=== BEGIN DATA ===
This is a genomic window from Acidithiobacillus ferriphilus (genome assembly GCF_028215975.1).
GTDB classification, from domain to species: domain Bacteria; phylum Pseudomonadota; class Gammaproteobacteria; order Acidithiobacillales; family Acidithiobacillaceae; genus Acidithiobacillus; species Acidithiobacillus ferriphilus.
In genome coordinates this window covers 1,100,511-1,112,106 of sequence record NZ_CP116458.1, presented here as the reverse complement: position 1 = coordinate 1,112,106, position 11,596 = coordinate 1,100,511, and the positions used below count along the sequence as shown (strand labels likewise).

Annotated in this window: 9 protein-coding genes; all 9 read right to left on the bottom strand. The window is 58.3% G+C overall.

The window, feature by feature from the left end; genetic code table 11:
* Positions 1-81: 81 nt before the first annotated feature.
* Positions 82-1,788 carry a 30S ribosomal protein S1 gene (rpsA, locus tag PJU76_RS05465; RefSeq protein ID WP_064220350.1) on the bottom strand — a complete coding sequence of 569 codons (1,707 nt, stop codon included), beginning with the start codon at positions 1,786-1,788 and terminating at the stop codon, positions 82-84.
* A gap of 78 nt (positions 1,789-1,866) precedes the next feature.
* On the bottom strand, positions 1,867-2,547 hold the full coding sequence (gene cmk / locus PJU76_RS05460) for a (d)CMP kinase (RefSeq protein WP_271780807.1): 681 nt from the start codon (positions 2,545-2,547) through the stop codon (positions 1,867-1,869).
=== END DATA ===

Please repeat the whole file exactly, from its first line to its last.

This is a genomic window from Acidithiobacillus ferriphilus (genome assembly GCF_028215975.1).
GTDB classification, from domain to species: domain Bacteria; phylum Pseudomonadota; class Gammaproteobacteria; order Acidithiobacillales; family Acidithiobacillaceae; genus Acidithiobacillus; species Acidithiobacillus ferriphilus.
In genome coordinates this window covers 1,100,511-1,112,106 of sequence record NZ_CP116458.1, presented here as the reverse complement: position 1 = coordinate 1,112,106, position 11,596 = coordinate 1,100,511, and the positions used below count along the sequence as shown (strand labels likewise).

Annotated in this window: 9 protein-coding genes; all 9 read right to left on the bottom strand. The window is 58.3% G+C overall.

The window, feature by feature from the left end; genetic code table 11:
* Positions 1-81: 81 nt before the first annotated feature.
* Positions 82-1,788 carry a 30S ribosomal protein S1 gene (rpsA, locus tag PJU76_RS05465; RefSeq protein ID WP_064220350.1) on the bottom strand — a complete coding sequence of 569 codons (1,707 nt, stop codon included), beginning with the start codon at positions 1,786-1,788 and terminating at the stop codon, positions 82-84.
* A gap of 78 nt (positions 1,789-1,866) precedes the next feature.
* On the bottom strand, positions 1,867-2,547 hold the full coding sequence (gene cmk / locus PJU76_RS05460) for a (d)CMP kinase (RefSeq protein WP_271780807.1): 681 nt from the start codon (positions 2,545-2,547) through the stop codon (positions 1,867-1,869).